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Jan 18, 2001 01:44 PM

1/13 Four Seasons [LONG]

  • g

When my spouse and daughter decided to commemorate my 50th birthday with a trip to NYC, I announced that I wanted to do something I'd wanted to do for years: Have dinner at the Four Seasons. I made a reservation a couple of weeks in advance (no problem getting the time we wanted -- I guess this place has been around so long that it's not in the same category as Nobu and some other spots where it's apparently impossible to get a dinner reservation). In a nutshell, we had a memorable experience. While the food may not be NYC's best or most innovative, the combination of very good food, beautiful setting (in the Pool Room), and highly professional service resulted for us in an evening we will long remember. [For the record, I had their "selection of [8] oysters" (outstanding) and monkfish "osso buco" (excellent), followed by a cheese plate (excellent -- not on the menu; they prepared it at my request).] This is pretty clearly an "event" restaurant -- at least it was last Saturday. The table next to us was also celebrating a 50th birthday, the one behind a 50th wedding anniversary. Yes, it was pretty expensive ($385 inclusive of tax and tip, which covered one round of drinks, 3 courses, and a bottle of California Pinot Noir), but to the extent one can justify spending money of this kind on dining out, to us it was "worth it." (Or maybe those of us from the sticks are easily impressed!) [Other places we ate while in town included: JUdson Grill on W. 52nd for Friday dinner (a pretty room with good food), an Italian/California/SW place whose name I can't recall on the NE corner of W. 60th and 3rd Ave, next to Arizona 206 for Saturday lunch (ok), Cafe de Artistes, 1 W. 67th St., for Sunday brunch (had a pretty good lobster salad, and loved the room itself), and Martini's, a low-key, informal place at E. 53rd and 7th Ave. (very good). We bought warm pretzels on the street and grabbed a hot dog (Nathan's -- don't know how these compare to some of the dogs discussed recently by NY CH's) in Penn Station as we prepared to return to DC.] Bottom line is that DC is a much better place to dine than it was 10 or 15 years ago, but there is no place like New York! We'll be back!!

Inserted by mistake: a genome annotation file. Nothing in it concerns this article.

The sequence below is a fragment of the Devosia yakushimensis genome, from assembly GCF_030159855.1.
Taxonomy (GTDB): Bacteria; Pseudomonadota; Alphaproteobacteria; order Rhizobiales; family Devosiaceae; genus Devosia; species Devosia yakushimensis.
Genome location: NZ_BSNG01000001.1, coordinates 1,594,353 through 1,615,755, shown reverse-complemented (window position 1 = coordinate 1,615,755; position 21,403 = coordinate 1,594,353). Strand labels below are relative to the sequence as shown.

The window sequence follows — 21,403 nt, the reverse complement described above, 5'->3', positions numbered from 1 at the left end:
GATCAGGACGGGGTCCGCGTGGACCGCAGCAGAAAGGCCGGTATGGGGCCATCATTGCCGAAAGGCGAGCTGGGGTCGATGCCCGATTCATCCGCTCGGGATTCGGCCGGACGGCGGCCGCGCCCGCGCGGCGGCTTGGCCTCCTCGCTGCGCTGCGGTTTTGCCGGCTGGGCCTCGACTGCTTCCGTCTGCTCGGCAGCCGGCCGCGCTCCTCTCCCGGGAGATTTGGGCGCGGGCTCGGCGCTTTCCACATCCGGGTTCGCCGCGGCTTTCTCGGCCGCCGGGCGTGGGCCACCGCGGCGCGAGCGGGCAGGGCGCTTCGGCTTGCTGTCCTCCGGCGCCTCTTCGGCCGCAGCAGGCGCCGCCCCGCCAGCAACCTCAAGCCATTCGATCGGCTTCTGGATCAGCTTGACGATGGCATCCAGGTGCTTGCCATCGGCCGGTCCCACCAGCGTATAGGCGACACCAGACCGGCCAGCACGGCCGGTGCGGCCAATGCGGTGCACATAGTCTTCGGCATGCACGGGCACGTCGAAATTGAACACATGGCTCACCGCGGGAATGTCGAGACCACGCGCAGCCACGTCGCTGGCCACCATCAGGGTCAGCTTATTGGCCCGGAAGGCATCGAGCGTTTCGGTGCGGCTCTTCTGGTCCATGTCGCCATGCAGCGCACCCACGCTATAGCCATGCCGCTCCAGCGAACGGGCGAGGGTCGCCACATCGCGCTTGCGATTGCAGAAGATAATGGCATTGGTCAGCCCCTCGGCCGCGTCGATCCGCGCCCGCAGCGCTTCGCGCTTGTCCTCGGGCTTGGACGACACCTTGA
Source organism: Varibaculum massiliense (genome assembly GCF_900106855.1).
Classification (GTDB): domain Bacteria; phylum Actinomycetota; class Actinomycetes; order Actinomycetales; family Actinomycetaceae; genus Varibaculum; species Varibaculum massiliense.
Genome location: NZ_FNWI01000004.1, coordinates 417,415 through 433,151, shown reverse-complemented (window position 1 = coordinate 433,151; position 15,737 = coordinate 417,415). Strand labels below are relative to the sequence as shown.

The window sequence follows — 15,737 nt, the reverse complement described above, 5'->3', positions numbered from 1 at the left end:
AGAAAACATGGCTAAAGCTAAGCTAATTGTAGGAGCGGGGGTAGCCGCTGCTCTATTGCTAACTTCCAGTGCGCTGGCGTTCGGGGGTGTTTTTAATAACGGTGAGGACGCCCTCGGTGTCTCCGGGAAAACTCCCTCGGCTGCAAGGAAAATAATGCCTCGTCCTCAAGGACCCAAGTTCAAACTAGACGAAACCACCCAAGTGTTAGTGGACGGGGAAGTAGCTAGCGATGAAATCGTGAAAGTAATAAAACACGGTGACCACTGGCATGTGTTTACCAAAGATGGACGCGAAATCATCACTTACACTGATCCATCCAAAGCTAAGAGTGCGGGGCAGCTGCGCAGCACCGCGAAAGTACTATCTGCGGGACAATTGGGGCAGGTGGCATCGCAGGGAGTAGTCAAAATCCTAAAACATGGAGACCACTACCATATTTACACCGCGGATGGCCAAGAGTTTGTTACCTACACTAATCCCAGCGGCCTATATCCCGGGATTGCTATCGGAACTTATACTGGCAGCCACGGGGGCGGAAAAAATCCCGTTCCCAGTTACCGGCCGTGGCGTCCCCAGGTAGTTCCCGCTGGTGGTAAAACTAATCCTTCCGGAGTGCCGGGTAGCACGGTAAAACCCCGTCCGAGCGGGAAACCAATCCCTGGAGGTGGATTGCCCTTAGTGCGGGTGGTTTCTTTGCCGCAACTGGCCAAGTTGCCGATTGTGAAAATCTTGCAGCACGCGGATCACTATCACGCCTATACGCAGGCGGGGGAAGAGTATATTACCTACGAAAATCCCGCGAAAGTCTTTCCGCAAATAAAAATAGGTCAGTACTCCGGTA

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  1. Greg,

    Thanks for the terrific report. I'm curious about how monkfish "osso buco" was prepared.

    5 Replies
    1. re: Dave Feldman
      Peter B. Wolf

      Don't quite get the term "OSSO BUCO" as a preparation method, as the translation word for word is : "bone" and "hole", which in Italian menu terminology is used ONLY for braised Vealshank, the shank cut into slice, so the bone is in the middle surrounded by meat, and the "hole" showing. Yes, I also am interested how Monkfish can relate to that.!!?? Peter.

      1. re: Peter B. Wolf

        I can imagine braising pieces solid pieces of fish in the same aromatic vegetables and white wine (and tomatoes) and sprinkling them with the same herb lemon mix at the end..maybe thats what the dish is.

        1. re: jen kalb
          Michael Messier

          They're probabaly just taking liberties with the word, an often used method of restaurants to make dishes sound more interesting than they really are. Salmon pastrami is another. Some might think that sounds better than Gravlax.

          As far as osso bucco monk fish, perhaps they stuck some kind of vegtable in the medallion. Wasn't there a restaurant in NYC offering something they called a fish "chop?"

        2. re: Peter B. Wolf

          The monkfish was presented with the "backbone" in the middle surrounded by the meat of the fish. Not sure if it was braised or not; tend to think it was baked. It was very good, however.

          1. re: Peter B. Wolf

            FYI, Lupa has a turkey ossobuco on the menu that is quite good.